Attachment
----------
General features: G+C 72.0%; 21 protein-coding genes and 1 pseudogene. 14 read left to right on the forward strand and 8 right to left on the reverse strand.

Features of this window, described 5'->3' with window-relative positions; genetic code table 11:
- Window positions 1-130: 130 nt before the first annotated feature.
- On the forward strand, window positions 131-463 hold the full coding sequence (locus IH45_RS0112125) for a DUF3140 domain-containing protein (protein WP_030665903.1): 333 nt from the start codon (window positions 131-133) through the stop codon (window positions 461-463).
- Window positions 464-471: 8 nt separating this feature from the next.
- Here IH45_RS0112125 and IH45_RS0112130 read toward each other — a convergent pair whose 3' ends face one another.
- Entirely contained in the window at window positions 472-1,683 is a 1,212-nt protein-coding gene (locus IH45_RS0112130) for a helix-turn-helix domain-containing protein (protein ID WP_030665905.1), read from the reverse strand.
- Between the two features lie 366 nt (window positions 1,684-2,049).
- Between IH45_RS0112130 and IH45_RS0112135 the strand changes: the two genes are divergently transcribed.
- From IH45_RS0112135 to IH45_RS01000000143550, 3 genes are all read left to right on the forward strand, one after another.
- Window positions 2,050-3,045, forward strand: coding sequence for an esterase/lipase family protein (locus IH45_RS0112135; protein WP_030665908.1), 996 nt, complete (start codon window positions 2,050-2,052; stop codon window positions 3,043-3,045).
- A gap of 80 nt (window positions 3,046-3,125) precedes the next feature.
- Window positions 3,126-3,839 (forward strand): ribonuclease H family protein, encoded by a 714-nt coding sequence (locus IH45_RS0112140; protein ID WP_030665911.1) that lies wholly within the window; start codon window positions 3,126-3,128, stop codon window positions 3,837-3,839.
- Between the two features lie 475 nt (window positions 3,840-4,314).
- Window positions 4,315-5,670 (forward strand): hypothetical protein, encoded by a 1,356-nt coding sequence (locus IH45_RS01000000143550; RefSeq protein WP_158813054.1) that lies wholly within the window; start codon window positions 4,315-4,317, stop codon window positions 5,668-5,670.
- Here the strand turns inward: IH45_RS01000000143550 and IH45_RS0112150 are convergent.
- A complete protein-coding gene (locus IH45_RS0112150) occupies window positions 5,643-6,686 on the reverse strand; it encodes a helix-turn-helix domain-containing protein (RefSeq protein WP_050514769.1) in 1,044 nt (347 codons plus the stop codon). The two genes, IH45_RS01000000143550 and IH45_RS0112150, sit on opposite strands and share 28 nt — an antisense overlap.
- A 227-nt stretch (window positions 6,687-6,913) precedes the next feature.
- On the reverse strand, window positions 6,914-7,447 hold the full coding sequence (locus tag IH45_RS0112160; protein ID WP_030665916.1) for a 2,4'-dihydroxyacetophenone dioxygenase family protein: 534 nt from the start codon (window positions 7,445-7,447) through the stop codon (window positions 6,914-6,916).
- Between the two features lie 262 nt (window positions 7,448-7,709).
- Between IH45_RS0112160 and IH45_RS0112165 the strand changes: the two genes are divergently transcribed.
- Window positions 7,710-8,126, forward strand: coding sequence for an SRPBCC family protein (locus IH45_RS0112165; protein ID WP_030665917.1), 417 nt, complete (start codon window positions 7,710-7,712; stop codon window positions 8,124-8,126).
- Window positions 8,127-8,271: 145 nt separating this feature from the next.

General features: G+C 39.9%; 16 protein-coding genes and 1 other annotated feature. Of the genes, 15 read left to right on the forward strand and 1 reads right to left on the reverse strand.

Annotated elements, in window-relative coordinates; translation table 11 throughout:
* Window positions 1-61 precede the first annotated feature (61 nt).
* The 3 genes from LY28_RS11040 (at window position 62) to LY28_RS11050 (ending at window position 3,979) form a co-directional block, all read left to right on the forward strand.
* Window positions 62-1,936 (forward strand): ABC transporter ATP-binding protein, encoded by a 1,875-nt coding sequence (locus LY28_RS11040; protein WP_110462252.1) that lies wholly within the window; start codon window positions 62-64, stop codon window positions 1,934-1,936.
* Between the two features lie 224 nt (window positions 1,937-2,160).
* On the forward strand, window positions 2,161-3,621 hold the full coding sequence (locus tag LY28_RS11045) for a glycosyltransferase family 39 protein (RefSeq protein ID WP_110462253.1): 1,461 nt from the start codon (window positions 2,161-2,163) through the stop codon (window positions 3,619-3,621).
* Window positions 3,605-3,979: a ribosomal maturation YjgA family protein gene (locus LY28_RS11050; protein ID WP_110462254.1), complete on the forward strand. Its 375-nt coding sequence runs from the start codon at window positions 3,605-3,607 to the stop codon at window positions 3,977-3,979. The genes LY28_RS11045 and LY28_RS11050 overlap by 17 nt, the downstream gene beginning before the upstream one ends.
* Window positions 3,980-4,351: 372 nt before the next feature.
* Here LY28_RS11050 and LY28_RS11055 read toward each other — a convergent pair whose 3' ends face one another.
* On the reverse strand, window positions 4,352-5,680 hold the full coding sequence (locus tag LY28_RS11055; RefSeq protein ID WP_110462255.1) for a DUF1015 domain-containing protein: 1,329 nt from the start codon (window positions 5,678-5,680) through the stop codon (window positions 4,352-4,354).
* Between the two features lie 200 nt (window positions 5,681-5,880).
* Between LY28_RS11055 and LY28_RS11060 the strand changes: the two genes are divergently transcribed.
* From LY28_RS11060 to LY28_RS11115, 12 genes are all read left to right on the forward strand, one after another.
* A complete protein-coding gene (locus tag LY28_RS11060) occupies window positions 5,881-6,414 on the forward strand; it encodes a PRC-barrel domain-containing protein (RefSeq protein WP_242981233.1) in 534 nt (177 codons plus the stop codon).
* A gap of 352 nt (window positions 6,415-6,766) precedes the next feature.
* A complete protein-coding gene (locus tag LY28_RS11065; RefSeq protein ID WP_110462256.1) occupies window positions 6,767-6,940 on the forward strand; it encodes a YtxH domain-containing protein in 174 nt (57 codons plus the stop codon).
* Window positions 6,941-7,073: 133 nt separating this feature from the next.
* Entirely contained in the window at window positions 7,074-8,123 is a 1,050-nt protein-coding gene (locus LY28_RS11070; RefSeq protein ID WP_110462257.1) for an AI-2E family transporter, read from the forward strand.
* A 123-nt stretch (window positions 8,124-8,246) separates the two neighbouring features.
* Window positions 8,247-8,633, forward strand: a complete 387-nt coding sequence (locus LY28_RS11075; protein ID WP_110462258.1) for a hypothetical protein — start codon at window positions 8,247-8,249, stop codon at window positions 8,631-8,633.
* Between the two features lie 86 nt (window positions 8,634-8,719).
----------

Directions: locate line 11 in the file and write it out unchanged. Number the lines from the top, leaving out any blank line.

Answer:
- Window positions 2,050-3,045, forward strand: coding sequence for an esterase/lipase family protein (locus IH45_RS0112135; protein WP_030665908.1), 996 nt, complete (start codon window positions 2,050-2,052; stop codon window positions 3,043-3,045).